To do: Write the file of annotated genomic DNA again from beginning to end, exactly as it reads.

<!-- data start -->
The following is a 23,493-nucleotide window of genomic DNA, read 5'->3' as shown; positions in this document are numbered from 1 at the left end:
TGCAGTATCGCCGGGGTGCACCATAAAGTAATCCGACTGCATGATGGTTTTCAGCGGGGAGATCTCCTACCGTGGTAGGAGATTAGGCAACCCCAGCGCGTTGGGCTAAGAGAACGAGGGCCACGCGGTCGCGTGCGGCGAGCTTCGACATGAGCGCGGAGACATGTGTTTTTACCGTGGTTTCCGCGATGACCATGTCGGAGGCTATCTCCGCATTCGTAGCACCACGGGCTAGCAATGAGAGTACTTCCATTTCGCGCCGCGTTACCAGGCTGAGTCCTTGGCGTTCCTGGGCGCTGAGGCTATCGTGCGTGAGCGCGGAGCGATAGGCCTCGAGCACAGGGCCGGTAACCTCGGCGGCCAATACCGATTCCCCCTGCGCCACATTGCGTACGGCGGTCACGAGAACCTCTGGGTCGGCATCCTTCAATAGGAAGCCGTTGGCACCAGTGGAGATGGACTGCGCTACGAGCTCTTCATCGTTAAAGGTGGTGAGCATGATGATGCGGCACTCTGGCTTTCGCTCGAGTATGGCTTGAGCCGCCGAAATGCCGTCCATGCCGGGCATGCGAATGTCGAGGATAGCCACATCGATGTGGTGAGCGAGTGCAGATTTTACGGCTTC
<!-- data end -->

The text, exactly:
The following is a 23,493-nucleotide window of genomic DNA, read 5'->3' as shown; positions in this document are numbered from 1 at the left end:
TGCAGTATCGCCGGGGTGCACCATAAAGTAATCCGACTGCATGATGGTTTTCAGCGGGGAGATCTCCTACCGTGGTAGGAGATTAGGCAACCCCAGCGCGTTGGGCTAAGAGAACGAGGGCCACGCGGTCGCGTGCGGCGAGCTTCGACATGAGCGCGGAGACATGTGTTTTTACCGTGGTTTCCGCGATGACCATGTCGGAGGCTATCTCCGCATTCGTAGCACCACGGGCTAGCAATGAGAGTACTTCCATTTCGCGCCGCGTTACCAGGCTGAGTCCTTGGCGTTCCTGGGCGCTGAGGCTATCGTGCGTGAGCGCGGAGCGATAGGCCTCGAGCACAGGGCCGGTAACCTCGGCGGCCAATACCGATTCCCCCTGCGCCACATTGCGTACGGCGGTCACGAGAACCTCTGGGTCGGCATCCTTCAATAGGAAGCCGTTGGCACCAGTGGAGATGGACTGCGCTACGAGCTCTTCATCGTTAAAGGTGGTGAGCATGATGATGCGGCACTCTGGCTTTCGCTCGAGTATGGCTTGAGCCGCCGAAATGCCGTCCATGCCGGGCATGCGAATGTCGAGGATAGCCACATCGATGTGGTGAGCGAGTGCAGATTTTACGGCTTC